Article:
A significant minority of physicians responding to a national survey disagreed with or admitted not upholding accepted standards of professionalism for open and honest communication with patients. In the February issue of Health Affairs, investigators from the Mongan Institute for Health Policy at Massachusetts General Hospital (MGH) report that, among other findings, one fifth of respondents indicated they had not fully disclosed a medical error out of concern for malpractice lawsuits and about one tenth admitted telling a patient something that was not true during the preceding year.
"While most of those responding to our survey gave answers consistent with the norms of professionalism, in a few instances we found significant deviations," says Eric G. Campbell, PhD, director of research at the Mongan Institute and principal investigator of the study. "Our concern lies not with a specific finding but with the whole body of findings, which call into question one of the fundamental aspects of the doctor/patient relationship."
The authors cite a 2001 report from the Institute of Medicine that listed patient centeredness – defined as "care that respects patients' preferences, needs and values" – among six essential features of high-quality health systems. They also note that the Charter on Medical Professionalism, written in 2002 and endorsed by more than 100 professional groups, lists patient welfare as a first principle, patient autonomy as second and states that physician honesty is essential to informed decision making. Since the extent to which these principles are actually followed by U.S. physicians was not known, the investigators included questions on physician/patient communications in a 2009 survey addressing broad issues of medical professionalism.
Five questions on the survey specifically addressed attitudes related to communication – including whether physicians should fully inform patients of the risks and benefits of their treatments, disclose all significant medical errors to patients and always keep patient information confidential – and four addressed what respondents had actually done in the preceding year. The survey was sent to 3,500 U.S. physicians – 500 each in internal medicine, family practice, pediatrics, cardiology, general surgery, psychiatry and anesthesia – and almost 1,900 surveys were completed and returned.
The overhelming majority of respondents agreed that physicians should completely inform patients about risks and benefits, never disclose confidential information and never tell a patient something untrue. While 66 percent agreed that all significant medical errors should be disclosed to affected patients, one third did not completely agree. Also, about one third did not agree that financial relationships with drug and device companies should always be disclosed. When asked about their own behavior in the preceding year, almost 20 percent admitted not fully disclosing a medical error for fear of being sued, 28 percent admitted revealing a patient's health information to an unauthorized person, and 11 percent responded that they had told a patient or the parent of a child something that was not true.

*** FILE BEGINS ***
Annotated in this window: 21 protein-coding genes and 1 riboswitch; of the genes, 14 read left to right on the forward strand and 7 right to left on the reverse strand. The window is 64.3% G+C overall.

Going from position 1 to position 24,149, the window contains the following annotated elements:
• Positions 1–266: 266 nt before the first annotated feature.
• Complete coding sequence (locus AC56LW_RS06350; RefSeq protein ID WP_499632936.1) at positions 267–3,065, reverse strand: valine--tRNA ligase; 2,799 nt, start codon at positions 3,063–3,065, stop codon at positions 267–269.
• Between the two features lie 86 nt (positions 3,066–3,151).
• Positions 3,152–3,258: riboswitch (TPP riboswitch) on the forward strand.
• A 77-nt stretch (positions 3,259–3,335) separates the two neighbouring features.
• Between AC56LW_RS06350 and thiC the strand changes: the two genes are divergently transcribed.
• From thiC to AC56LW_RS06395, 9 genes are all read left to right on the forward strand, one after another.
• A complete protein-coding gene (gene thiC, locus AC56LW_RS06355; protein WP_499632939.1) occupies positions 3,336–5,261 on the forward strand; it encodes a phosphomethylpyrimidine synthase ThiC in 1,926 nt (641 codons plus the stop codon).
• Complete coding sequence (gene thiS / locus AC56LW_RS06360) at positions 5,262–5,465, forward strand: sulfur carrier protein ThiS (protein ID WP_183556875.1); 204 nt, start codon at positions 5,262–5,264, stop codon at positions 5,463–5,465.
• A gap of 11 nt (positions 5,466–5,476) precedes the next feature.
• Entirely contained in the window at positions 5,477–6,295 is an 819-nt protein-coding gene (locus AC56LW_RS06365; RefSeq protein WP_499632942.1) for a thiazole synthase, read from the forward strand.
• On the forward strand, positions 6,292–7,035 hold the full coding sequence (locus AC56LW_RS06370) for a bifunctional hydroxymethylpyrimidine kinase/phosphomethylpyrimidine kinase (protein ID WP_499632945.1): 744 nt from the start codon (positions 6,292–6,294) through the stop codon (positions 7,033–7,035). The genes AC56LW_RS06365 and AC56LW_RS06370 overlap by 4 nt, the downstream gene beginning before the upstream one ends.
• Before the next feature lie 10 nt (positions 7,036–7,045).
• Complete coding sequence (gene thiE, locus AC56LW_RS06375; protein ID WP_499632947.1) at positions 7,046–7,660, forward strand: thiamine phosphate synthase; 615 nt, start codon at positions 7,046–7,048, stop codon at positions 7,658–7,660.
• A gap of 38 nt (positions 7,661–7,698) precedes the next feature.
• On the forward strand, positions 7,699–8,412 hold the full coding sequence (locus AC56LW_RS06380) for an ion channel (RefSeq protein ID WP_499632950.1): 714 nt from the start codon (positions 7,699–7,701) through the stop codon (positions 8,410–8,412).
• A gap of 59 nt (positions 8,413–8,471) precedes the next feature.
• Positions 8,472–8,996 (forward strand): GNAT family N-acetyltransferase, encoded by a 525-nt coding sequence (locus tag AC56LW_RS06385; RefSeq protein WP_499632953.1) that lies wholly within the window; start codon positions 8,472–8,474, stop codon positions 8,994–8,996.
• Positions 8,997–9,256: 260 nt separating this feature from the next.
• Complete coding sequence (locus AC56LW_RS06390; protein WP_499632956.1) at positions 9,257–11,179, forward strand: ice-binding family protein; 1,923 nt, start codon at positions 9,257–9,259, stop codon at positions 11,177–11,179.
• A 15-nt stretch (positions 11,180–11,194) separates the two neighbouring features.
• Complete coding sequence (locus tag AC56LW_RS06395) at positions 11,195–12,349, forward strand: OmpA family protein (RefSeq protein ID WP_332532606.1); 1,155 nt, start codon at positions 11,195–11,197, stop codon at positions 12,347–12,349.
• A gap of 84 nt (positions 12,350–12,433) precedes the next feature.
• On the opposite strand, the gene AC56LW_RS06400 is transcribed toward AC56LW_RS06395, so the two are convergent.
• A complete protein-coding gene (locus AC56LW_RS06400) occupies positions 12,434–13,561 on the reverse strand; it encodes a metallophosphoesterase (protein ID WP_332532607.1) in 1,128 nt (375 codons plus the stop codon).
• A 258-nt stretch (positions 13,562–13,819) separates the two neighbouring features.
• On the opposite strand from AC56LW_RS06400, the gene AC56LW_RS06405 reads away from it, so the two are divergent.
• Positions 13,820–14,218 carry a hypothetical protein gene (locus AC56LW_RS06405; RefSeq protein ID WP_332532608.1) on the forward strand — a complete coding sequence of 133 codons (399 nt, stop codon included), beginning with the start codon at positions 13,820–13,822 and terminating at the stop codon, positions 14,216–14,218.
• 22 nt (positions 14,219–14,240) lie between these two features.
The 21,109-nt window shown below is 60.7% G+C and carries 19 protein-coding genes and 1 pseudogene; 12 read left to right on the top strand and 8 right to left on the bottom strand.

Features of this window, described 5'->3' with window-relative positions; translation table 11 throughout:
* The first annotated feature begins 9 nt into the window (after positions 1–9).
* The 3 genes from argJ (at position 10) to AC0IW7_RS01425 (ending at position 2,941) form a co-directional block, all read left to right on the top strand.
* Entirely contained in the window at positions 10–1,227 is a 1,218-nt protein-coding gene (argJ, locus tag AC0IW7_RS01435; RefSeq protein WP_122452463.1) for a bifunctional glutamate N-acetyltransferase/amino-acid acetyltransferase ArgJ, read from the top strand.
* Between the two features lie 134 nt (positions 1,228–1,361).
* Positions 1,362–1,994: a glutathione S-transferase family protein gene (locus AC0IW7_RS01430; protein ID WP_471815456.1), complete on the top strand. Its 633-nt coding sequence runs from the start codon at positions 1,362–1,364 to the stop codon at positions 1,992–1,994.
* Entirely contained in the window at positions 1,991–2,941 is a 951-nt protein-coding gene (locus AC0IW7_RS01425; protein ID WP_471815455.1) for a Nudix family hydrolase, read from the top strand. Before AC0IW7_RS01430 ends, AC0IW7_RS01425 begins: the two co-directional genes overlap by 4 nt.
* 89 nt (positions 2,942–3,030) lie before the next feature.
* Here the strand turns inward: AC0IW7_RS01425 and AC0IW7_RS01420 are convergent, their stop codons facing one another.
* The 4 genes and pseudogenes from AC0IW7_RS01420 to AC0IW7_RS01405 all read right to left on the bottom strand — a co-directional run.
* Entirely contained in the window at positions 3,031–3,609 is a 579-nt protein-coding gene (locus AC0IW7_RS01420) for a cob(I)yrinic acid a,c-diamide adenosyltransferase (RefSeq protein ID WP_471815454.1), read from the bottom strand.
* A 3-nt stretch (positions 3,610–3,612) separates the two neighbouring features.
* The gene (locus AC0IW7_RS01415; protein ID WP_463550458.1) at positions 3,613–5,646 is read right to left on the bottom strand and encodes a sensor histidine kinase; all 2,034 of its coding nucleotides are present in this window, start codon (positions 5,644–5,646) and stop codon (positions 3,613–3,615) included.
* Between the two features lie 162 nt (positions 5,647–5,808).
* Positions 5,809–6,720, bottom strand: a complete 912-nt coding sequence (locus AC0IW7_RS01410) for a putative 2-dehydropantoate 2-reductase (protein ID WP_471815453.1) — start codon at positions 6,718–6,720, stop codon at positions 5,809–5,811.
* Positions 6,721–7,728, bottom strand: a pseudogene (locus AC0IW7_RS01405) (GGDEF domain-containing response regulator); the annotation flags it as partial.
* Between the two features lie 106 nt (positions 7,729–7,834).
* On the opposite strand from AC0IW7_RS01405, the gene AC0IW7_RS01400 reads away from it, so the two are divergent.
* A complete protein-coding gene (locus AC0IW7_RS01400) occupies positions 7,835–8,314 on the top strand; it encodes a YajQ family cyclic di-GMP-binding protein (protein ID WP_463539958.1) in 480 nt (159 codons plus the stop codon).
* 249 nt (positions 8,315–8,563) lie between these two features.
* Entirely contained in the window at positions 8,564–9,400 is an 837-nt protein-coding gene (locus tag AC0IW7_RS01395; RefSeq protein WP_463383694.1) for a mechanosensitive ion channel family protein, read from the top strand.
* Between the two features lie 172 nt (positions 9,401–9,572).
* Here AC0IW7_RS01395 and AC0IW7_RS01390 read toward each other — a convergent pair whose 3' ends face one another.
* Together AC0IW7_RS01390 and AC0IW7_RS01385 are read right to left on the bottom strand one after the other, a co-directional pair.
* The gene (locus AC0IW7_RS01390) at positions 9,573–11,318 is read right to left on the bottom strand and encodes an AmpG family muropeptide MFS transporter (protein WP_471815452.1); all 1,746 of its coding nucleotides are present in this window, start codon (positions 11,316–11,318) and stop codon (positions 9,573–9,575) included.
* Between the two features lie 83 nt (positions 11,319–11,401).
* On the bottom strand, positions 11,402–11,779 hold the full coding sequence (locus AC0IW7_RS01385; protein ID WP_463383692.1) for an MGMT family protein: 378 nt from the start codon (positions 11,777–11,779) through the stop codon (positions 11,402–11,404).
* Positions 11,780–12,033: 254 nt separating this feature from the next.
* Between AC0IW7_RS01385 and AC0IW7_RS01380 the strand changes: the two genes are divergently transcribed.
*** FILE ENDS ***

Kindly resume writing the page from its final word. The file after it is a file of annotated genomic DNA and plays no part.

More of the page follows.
When demographic information was analyzed, women and members of minority groups traditionally under-represented in medicine were more likely than white males to indicate upholding Charter principles – something the authors note could reflect greater consciousness of the need to comply with professional standards among those groups. They also noted that admissions about not always telling the truth – which included describing a patient's prognosis in a more positive manner than was accurate – could reflect the complexities of modern medical practice and physicians' interpretation of what individual patients actually want or need to know.
"We need to encourage patients and their families to ask questions and make clear to their physicians the extent to which they desire full and open communications," says lead author Lisa Iezzoni, MD, MSc, director of the Mongan Institute at MGH and a professor of Medicine at Harvard Medical School (HMS). "Patients should feel free to ask about relationships their physicians might have with pharmaceutical or device companies, especially when new medications or procedures are being recommended; but most often the issues will involve the information patients want about their prognosis and other aspects of their health condition."
Campbell, an associate professor of Medicine at HMS, notes that survey responses may actually underestimate how frequently physicians fail to uphold accepted standards and adds that future studies should examine factors that underlie the attitudes and behaviors reported in this survey. Co-authors of the study – supported by a grant from the Institute on Medicine as a Profession – are Sowmya Rao, PhD, Catherine DesRoches, DrPh, and Christine Vogeli, PhD, all of the Mongan Institute for Health Policy at MGH when this paper was written.
Massachusetts General Hospital (www.massgeneral.org), founded in 1811, is the original and largest teaching hospital of Harvard Medical School. The MGH conducts the largest hospital-based research program in the United States, with an annual research budget of more than $750 million and major research centers in AIDS, cardiovascular research, cancer, computational and integrative biology, cutaneous biology, human genetics, medical imaging, neurodegenerative disorders, regenerative medicine, reproductive biology, systems biology, transplantation biology and photomedicine.